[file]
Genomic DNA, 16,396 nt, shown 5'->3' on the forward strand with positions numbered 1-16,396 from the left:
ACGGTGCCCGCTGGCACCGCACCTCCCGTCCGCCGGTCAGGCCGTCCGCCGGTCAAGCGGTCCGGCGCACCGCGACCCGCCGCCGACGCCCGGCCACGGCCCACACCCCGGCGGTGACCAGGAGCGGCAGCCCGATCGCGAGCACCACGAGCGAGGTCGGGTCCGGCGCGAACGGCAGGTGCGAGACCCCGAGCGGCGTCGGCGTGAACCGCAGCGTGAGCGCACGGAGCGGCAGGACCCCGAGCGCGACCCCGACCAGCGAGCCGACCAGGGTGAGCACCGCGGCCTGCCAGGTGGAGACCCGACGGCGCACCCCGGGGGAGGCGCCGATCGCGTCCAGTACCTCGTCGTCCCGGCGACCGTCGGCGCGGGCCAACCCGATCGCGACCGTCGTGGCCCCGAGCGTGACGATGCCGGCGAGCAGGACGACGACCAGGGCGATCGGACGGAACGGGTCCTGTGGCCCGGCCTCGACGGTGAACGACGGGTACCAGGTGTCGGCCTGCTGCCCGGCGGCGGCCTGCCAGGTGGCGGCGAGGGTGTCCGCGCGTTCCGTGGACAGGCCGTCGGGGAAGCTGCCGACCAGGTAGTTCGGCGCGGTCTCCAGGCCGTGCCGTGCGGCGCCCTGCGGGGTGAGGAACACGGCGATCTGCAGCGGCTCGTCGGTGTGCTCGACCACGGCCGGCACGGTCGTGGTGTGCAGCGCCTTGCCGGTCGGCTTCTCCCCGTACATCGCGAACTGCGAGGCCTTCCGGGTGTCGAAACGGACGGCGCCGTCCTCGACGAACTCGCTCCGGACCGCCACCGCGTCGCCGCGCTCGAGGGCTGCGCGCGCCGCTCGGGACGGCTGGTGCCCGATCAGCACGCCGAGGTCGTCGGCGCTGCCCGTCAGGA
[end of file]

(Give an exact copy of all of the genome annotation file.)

Genomic DNA, 16,396 nt, shown 5'->3' on the forward strand with positions numbered 1-16,396 from the left:
ACGGTGCCCGCTGGCACCGCACCTCCCGTCCGCCGGTCAGGCCGTCCGCCGGTCAAGCGGTCCGGCGCACCGCGACCCGCCGCCGACGCCCGGCCACGGCCCACACCCCGGCGGTGACCAGGAGCGGCAGCCCGATCGCGAGCACCACGAGCGAGGTCGGGTCCGGCGCGAACGGCAGGTGCGAGACCCCGAGCGGCGTCGGCGTGAACCGCAGCGTGAGCGCACGGAGCGGCAGGACCCCGAGCGCGACCCCGACCAGCGAGCCGACCAGGGTGAGCACCGCGGCCTGCCAGGTGGAGACCCGACGGCGCACCCCGGGGGAGGCGCCGATCGCGTCCAGTACCTCGTCGTCCCGGCGACCGTCGGCGCGGGCCAACCCGATCGCGACCGTCGTGGCCCCGAGCGTGACGATGCCGGCGAGCAGGACGACGACCAGGGCGATCGGACGGAACGGGTCCTGTGGCCCGGCCTCGACGGTGAACGACGGGTACCAGGTGTCGGCCTGCTGCCCGGCGGCGGCCTGCCAGGTGGCGGCGAGGGTGTCCGCGCGTTCCGTGGACAGGCCGTCGGGGAAGCTGCCGACCAGGTAGTTCGGCGCGGTCTCCAGGCCGTGCCGTGCGGCGCCCTGCGGGGTGAGGAACACGGCGATCTGCAGCGGCTCGTCGGTGTGCTCGACCACGGCCGGCACGGTCGTGGTGTGCAGCGCCTTGCCGGTCGGCTTCTCCCCGTACATCGCGAACTGCGAGGCCTTCCGGGTGTCGAAACGGACGGCGCCGTCCTCGACGAACTCGCTCCGGACCGCCACCGCGTCGCCGCGCTCGAGGGCTGCGCGCGCCGCTCGGGACGGCTGGTGCCCGATCAGCACGCCGAGGTCGTCGGCGCTGCCCGTCAGGA